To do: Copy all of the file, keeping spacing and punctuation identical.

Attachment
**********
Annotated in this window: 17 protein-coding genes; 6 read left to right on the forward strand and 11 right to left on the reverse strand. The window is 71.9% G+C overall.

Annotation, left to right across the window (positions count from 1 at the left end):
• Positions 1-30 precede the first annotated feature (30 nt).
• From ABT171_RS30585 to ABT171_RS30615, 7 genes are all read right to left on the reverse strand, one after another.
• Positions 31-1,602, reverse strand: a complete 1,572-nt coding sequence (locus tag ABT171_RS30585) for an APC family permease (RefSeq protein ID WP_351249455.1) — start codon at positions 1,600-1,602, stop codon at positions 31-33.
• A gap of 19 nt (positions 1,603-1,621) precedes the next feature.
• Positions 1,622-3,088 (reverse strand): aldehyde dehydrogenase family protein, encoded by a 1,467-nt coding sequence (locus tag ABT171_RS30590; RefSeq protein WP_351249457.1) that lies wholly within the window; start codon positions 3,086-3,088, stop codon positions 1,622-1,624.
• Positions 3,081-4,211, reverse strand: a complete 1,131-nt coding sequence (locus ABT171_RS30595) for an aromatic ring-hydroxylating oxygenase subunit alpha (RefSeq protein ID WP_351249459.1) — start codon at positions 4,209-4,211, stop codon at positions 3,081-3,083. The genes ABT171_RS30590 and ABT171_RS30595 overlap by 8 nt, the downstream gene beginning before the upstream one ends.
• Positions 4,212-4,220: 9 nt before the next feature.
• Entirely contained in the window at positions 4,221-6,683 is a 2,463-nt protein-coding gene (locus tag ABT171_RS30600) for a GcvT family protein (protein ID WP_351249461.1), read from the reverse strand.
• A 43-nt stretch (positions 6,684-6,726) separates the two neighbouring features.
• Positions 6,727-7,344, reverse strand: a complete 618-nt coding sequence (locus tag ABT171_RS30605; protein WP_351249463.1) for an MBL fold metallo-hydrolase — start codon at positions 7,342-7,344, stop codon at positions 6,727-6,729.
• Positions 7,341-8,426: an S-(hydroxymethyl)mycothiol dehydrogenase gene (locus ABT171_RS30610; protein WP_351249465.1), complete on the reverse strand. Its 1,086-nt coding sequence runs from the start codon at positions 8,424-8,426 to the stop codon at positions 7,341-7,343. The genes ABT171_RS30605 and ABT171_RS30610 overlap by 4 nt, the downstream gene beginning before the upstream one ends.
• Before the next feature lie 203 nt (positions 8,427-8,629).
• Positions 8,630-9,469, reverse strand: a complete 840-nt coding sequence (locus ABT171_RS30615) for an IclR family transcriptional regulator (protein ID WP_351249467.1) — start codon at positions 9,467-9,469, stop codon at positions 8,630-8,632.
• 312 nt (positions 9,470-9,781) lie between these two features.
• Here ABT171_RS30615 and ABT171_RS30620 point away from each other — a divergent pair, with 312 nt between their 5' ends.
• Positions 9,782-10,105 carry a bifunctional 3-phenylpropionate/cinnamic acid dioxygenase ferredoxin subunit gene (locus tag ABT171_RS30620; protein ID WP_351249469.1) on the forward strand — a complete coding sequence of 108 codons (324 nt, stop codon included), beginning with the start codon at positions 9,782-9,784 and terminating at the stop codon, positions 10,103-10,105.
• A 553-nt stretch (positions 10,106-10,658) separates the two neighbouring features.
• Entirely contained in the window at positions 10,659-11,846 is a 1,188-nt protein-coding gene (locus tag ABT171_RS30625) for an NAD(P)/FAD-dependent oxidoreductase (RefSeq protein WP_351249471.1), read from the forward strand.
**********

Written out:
Annotated in this window: 17 protein-coding genes; 6 read left to right on the forward strand and 11 right to left on the reverse strand. The window is 71.9% G+C overall.

Annotation, left to right across the window (positions count from 1 at the left end):
• Positions 1-30 precede the first annotated feature (30 nt).
• From ABT171_RS30585 to ABT171_RS30615, 7 genes are all read right to left on the reverse strand, one after another.
• Positions 31-1,602, reverse strand: a complete 1,572-nt coding sequence (locus tag ABT171_RS30585) for an APC family permease (RefSeq protein ID WP_351249455.1) — start codon at positions 1,600-1,602, stop codon at positions 31-33.
• A gap of 19 nt (positions 1,603-1,621) precedes the next feature.
• Positions 1,622-3,088 (reverse strand): aldehyde dehydrogenase family protein, encoded by a 1,467-nt coding sequence (locus tag ABT171_RS30590; RefSeq protein WP_351249457.1) that lies wholly within the window; start codon positions 3,086-3,088, stop codon positions 1,622-1,624.
• Positions 3,081-4,211, reverse strand: a complete 1,131-nt coding sequence (locus ABT171_RS30595) for an aromatic ring-hydroxylating oxygenase subunit alpha (RefSeq protein ID WP_351249459.1) — start codon at positions 4,209-4,211, stop codon at positions 3,081-3,083. The genes ABT171_RS30590 and ABT171_RS30595 overlap by 8 nt, the downstream gene beginning before the upstream one ends.
• Positions 4,212-4,220: 9 nt before the next feature.
• Entirely contained in the window at positions 4,221-6,683 is a 2,463-nt protein-coding gene (locus tag ABT171_RS30600) for a GcvT family protein (protein ID WP_351249461.1), read from the reverse strand.
• A 43-nt stretch (positions 6,684-6,726) separates the two neighbouring features.
• Positions 6,727-7,344, reverse strand: a complete 618-nt coding sequence (locus tag ABT171_RS30605; protein WP_351249463.1) for an MBL fold metallo-hydrolase — start codon at positions 7,342-7,344, stop codon at positions 6,727-6,729.
• Positions 7,341-8,426: an S-(hydroxymethyl)mycothiol dehydrogenase gene (locus ABT171_RS30610; protein WP_351249465.1), complete on the reverse strand. Its 1,086-nt coding sequence runs from the start codon at positions 8,424-8,426 to the stop codon at positions 7,341-7,343. The genes ABT171_RS30605 and ABT171_RS30610 overlap by 4 nt, the downstream gene beginning before the upstream one ends.
• Before the next feature lie 203 nt (positions 8,427-8,629).
• Positions 8,630-9,469, reverse strand: a complete 840-nt coding sequence (locus ABT171_RS30615) for an IclR family transcriptional regulator (protein ID WP_351249467.1) — start codon at positions 9,467-9,469, stop codon at positions 8,630-8,632.
• 312 nt (positions 9,470-9,781) lie between these two features.
• Here ABT171_RS30615 and ABT171_RS30620 point away from each other — a divergent pair, with 312 nt between their 5' ends.
• Positions 9,782-10,105 carry a bifunctional 3-phenylpropionate/cinnamic acid dioxygenase ferredoxin subunit gene (locus tag ABT171_RS30620; protein ID WP_351249469.1) on the forward strand — a complete coding sequence of 108 codons (324 nt, stop codon included), beginning with the start codon at positions 9,782-9,784 and terminating at the stop codon, positions 10,103-10,105.
• A 553-nt stretch (positions 10,106-10,658) separates the two neighbouring features.
• Entirely contained in the window at positions 10,659-11,846 is a 1,188-nt protein-coding gene (locus tag ABT171_RS30625) for an NAD(P)/FAD-dependent oxidoreductase (RefSeq protein WP_351249471.1), read from the forward strand.